The couple’s Los Angeles estate, bought for $10.7 million, according to reports, has been photographed in all its soothing neutral spalike splendor by Architectural Digest. But Ms. Cooper asked that the location and date of their wedding not be shared, other than to say it will be a destination wedding in the spring.

When asked about money, however, Ms. Cooper was more candid. She grew up comfortably middle-class, although there were tight moments, like when the National Hockey League went on strike, she said. Her father was a sports television producer.

“I was constantly aware of money growing up,” she said. “I remember, of my friends around me, I was considered the poorest.” Unlike them, she was told she couldn’t buy a Juicy Couture tracksuit.

Suddenly having money as an adult — a lot of money — was a “really big mind [expletive],” she said. When she looked at her banking app after the first Spotify deposit hit, there were millions of dollars in her account.

“I just put my phone down and kept editing,” she said. “I didn’t know what to do.”

Ms. Cooper is not the type to buy “15 Chanel bags” or private flights, but will splurge on a pair of Fear of God luxury sweatpants (nearly $1,000, which she regrets) and fly first class (no regrets).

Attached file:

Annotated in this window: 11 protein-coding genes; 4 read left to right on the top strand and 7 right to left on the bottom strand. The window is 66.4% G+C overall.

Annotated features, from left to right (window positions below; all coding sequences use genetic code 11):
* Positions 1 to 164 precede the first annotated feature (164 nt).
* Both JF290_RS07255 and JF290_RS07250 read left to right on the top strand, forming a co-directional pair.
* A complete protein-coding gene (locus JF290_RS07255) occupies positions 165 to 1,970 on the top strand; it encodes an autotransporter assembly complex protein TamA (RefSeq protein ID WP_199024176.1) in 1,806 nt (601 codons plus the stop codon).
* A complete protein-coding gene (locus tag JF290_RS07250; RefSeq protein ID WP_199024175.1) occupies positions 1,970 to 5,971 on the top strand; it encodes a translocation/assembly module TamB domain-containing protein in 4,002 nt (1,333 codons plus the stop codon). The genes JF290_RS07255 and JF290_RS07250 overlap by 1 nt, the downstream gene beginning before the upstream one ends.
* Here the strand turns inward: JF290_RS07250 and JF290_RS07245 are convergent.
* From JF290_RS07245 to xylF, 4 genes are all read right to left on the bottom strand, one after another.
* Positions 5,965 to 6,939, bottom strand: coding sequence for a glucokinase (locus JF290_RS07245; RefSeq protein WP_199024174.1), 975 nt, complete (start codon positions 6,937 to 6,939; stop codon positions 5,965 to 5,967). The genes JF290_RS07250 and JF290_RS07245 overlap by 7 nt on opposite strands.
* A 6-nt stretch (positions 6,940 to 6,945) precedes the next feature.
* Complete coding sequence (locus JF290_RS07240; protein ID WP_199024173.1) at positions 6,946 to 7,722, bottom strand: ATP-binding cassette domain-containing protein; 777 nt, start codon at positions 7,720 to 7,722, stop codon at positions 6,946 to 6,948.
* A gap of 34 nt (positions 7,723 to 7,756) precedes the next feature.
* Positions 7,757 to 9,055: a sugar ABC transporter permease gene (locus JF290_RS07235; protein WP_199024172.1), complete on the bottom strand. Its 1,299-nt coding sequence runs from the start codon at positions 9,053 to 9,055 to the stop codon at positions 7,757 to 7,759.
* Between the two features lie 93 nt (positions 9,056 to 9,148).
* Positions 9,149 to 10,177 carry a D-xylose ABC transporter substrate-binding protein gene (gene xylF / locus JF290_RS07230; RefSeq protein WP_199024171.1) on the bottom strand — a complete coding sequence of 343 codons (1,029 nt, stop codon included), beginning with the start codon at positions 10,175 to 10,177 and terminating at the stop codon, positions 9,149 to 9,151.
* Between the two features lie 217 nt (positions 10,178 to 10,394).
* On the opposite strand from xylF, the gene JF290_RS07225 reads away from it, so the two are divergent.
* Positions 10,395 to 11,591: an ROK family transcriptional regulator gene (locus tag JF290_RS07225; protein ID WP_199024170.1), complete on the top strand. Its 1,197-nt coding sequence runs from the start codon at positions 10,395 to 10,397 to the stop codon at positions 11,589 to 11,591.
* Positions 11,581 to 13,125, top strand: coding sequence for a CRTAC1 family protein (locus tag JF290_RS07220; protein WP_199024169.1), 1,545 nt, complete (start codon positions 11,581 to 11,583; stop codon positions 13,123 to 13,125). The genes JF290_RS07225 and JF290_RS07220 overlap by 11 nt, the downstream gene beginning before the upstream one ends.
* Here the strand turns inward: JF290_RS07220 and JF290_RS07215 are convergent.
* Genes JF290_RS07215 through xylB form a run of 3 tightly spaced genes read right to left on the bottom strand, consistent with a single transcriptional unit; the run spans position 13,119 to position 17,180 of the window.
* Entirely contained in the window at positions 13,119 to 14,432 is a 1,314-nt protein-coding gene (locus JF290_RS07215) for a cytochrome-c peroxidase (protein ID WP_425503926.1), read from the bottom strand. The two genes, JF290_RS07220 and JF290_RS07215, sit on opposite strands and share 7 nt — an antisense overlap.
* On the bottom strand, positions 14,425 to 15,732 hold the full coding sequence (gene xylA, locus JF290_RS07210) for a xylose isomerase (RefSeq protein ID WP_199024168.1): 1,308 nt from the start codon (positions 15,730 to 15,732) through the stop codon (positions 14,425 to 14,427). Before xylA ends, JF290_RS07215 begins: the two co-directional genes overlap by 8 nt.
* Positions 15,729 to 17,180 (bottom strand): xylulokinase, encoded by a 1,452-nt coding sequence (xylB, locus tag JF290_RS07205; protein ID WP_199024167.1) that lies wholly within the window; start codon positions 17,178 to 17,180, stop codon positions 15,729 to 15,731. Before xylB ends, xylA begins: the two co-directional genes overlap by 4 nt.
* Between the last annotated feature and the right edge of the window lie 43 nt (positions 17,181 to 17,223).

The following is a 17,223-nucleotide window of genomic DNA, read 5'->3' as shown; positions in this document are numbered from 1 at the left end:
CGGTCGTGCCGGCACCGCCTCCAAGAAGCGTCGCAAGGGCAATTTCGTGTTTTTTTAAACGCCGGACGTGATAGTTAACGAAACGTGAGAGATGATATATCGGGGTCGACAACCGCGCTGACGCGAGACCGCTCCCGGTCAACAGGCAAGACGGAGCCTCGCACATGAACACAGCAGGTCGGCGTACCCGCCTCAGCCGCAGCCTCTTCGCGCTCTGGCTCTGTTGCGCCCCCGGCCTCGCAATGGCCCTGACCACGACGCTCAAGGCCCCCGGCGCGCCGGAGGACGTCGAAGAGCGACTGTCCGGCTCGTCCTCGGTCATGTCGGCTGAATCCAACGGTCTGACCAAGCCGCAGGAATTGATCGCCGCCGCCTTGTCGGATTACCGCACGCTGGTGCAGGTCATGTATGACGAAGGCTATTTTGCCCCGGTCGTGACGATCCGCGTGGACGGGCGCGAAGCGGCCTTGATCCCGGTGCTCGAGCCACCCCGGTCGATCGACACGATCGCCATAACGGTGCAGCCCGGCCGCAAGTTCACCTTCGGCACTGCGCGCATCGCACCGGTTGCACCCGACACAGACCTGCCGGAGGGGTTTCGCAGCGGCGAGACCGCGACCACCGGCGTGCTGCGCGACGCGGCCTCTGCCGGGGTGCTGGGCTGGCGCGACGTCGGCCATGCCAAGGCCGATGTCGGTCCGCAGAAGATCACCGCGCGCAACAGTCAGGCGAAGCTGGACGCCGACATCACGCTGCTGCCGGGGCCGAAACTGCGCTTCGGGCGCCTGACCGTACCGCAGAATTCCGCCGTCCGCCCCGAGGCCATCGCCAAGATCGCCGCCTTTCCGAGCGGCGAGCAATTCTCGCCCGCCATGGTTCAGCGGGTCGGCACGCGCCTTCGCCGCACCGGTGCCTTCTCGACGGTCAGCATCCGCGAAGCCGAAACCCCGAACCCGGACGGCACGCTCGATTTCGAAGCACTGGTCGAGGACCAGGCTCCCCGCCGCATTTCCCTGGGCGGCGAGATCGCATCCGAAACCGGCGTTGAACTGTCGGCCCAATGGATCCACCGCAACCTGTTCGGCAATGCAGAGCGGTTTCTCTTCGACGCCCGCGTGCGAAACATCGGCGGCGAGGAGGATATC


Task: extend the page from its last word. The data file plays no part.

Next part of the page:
“I think it made me more insecure,” she said. “Like now I have to prove even more that I deserve this.”

In early February, Unwell announced its newest talent: Harry Jowsey, a 26-year-old reality show star and former bad boy (he used a more vulgar term) whose podcast will be called “Boyfriend Material.” He joins Ms. Earle’s “Hot Mess” and Madeline Argy’s “Pretty Lonesome” in working to build a fan base through personal, vulnerable, relationship-oriented content.

Mr. Jowsey said he hoped his podcast would be “the first step to get me comfortable in front of a camera.” His ambition is more television gigs, including hosting reality shows.

“I’m working right now on just growing my community, getting that ride-or-die audience,” said Ms. Earle, whose first merch drop recently sold out. (Merch alone is an eight-figure business for Unwell, according to Ms. Cooper.)